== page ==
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Sunday, October 09, 2011

The Non-Existance of Time

So basically I came to the conclusion that time, as we know it, does not exist. To clarify, this post is directed toward the idea that time is not a dimension. I came to this conclusion because I realized that time is actually an arbitrary measurement. When you think of units of time, what do you think of? You think of seconds, or hours, or years or something along those lines. However, think about what a second is. A second is defined as 9,192,631,770 periods of radiation transition between two stages of a cesium 133 atom. A second is defined in terms of change of a physical construct. In that sense, it doesn’t have an absolute unit. This is really important to understand.

Consider the dimensions of space. 3 dimensions, three axis of movement. These axis can be measured using particles, particles that exist in all 3 dimensions. One inch in any direction is X particles. Fairly straightforward. When I tried to do the same for time, I realized nothing actually exists solely in time. If any particle were to exist solely in the dimension of time, it wouldn’t ‘be’ anywhere. Its possible to come up with a theoretical construct for something that exists only in 1 spacial dimension— a line. But what theoretical construct exists solely in time as we have been taught to unconditionally accept?

So that's when I began to think that time wasn’t a dimension. And the more I thought about it, the more it made sense. If time wasn’t a dimension, but rather a comparison of change between dimensions, it makes sense that time itself would be relative. Which means all experiences involving time are relative phenomena, which gives rise to the theory of relativity. The fastest possible object is the upper bound of time, the slowest possible object is the lower bound. In our universe, the bounds are the speed of light and absolute zero.

“Alright”, one might say, “if time isn’t a dimension, then why is there a past? Answer me that, young whippershnapper!” What intuition doesn’t reveal about this scenario is that the past is actually with us in the present. All your memories, everything you know about the past, is contained in the here and now in your brain. Your brain is constantly changing, taking pictures and cataloging information, creating a representation of the universe that you carry around with you. Everything you know about the past or think about the future, its all in the present. Which means that it’s not required that time be a dimension for things to be remembered as being in the past.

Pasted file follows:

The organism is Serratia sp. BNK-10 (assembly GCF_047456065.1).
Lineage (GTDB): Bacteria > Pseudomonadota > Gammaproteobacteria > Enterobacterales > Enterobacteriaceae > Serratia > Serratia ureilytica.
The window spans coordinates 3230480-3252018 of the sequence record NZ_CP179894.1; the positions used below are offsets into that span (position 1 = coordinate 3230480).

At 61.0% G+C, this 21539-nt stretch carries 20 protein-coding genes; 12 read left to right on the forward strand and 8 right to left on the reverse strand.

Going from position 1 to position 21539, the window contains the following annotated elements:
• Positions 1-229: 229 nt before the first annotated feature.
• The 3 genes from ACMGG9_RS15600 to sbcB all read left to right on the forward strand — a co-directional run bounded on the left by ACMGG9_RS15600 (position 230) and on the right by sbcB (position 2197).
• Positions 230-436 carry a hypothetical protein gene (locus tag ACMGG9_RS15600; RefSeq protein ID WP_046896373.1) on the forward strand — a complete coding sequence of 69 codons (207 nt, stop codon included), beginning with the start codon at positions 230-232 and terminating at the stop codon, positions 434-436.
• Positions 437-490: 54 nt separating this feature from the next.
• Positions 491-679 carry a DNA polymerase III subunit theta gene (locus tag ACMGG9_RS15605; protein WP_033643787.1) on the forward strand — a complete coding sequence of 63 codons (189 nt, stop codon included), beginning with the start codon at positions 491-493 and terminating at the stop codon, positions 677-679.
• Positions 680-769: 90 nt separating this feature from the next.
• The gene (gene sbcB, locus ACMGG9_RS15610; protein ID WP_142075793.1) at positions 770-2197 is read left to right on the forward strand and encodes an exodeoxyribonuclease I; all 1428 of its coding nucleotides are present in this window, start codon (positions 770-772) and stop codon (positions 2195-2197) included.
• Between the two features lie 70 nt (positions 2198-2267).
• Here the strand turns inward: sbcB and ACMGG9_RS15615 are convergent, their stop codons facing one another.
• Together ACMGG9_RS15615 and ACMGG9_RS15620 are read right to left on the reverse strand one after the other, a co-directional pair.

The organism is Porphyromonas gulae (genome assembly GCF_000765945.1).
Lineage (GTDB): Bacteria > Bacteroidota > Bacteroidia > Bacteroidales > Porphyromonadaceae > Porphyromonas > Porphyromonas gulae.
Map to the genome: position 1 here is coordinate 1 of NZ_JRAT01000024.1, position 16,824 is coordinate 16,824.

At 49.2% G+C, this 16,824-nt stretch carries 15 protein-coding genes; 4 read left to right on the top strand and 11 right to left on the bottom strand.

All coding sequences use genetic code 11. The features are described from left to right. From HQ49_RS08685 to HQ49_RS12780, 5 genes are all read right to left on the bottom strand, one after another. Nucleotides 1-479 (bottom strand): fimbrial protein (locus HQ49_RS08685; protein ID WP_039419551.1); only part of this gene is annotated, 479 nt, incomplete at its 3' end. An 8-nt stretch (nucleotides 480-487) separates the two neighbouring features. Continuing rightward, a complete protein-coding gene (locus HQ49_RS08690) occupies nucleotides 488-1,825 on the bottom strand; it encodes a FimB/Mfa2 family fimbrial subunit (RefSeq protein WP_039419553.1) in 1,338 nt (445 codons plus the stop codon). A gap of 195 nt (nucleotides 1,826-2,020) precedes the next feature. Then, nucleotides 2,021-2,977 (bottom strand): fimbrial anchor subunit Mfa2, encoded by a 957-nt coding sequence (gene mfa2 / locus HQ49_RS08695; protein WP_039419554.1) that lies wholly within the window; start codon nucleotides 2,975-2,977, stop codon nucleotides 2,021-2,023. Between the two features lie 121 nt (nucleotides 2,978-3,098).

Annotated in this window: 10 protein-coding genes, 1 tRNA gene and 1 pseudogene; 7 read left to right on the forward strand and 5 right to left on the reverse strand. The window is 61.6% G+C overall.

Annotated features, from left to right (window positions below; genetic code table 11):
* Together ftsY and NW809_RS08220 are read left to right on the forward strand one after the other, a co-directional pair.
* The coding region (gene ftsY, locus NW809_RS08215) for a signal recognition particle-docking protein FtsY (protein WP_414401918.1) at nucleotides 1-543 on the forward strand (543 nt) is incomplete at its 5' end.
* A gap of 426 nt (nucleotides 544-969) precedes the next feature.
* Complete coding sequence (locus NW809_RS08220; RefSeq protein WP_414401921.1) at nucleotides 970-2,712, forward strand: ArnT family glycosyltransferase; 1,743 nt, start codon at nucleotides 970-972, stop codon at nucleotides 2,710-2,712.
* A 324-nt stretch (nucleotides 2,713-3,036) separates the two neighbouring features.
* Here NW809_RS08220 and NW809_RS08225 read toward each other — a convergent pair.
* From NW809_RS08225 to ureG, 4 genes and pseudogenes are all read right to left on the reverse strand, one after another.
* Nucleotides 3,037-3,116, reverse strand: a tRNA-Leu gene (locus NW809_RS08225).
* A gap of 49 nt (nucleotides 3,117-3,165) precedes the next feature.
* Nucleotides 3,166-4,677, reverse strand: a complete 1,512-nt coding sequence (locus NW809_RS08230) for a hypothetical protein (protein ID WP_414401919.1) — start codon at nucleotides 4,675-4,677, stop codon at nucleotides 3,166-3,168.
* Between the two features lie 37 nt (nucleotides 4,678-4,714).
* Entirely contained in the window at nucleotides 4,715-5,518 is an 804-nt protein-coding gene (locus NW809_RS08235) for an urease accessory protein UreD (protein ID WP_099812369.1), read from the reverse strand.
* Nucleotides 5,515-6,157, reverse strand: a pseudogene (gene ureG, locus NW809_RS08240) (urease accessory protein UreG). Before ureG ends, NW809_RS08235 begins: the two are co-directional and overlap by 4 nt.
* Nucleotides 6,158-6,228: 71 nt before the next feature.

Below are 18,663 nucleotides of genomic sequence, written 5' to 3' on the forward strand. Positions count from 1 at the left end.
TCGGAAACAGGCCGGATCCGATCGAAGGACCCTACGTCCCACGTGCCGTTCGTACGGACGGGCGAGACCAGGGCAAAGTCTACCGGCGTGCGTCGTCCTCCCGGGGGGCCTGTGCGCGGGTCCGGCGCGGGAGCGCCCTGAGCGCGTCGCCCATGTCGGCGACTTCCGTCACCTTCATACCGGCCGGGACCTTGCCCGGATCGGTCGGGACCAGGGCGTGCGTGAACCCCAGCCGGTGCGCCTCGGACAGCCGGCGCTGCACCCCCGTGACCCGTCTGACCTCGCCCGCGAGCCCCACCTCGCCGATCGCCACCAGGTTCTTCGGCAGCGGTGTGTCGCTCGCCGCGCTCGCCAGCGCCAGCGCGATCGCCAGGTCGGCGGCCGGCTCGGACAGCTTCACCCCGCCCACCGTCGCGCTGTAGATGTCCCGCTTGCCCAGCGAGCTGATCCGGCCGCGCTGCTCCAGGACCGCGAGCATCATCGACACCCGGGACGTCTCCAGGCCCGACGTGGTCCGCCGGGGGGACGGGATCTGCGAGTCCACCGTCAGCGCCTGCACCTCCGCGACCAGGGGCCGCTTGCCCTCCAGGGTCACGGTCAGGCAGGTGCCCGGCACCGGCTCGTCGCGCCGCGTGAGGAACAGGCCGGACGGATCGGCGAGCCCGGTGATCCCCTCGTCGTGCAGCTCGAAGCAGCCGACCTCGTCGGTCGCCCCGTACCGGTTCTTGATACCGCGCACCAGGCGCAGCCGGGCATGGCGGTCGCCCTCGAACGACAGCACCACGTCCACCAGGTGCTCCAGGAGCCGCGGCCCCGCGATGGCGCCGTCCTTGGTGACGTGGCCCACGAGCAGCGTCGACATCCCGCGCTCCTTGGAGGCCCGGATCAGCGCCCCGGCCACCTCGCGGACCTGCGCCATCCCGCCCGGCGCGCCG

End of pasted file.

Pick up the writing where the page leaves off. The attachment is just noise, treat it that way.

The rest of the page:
Furthermore, if time isn’t a dimension it solves a lot of paradox problems. For instance, you cannot travel through time because time doesn’t exist, which means all time travel paradoxes disappear. Also the variable of ‘space-time’, as far as physics is concerned, becomes shortened to just ‘space’. Philosophically, existence becomes simplified because you don’t have to worry whether something exists through time. You also don’t run into causality paradoxes involving time, because causality is no longer dependent on time. Time becomes a relative measurement when comparing the change of one object to the change of another. How many times does this oxygen molecule rotate for every rotation of this helium molecule? How many times does my leg flail about per earth rotation? What we think of as time is really just a standardized change comparison— we compare all space change to one particularly reliable space change, and then determine the relationship of different space changes to each other based on that comparison. Thus, time is only as consistent as the change you are comparing everything to.

This is just my point of view on the matter. This is a pretty complex idea, and I wasn’t able to go into the actual logical proofing of this concept and I probably won’t bother to try since there are so many physicists out there working on things like this. So whether I’m right or wrong, I guess only time will tell.

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